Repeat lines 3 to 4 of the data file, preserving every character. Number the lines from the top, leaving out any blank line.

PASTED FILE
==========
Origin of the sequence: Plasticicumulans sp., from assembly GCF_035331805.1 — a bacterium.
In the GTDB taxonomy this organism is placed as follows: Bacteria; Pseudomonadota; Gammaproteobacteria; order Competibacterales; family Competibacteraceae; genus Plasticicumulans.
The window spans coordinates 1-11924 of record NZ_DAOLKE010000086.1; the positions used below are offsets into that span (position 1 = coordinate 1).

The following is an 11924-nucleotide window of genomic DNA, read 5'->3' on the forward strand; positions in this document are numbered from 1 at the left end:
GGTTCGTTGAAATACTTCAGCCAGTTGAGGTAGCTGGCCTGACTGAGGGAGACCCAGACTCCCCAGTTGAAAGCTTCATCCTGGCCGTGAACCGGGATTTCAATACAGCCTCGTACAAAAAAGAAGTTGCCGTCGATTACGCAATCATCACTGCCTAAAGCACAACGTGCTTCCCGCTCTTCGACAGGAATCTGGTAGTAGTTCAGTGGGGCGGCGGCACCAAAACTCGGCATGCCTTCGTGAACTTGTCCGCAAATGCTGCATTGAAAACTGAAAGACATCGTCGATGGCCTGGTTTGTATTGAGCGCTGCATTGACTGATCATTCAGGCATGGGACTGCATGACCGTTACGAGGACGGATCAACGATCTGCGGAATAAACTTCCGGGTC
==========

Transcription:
The window spans coordinates 1-11924 of record NZ_DAOLKE010000086.1; the positions used below are offsets into that span (position 1 = coordinate 1).

The following is an 11924-nucleotide window of genomic DNA, read 5'->3' on the forward strand; positions in this document are numbered from 1 at the left end: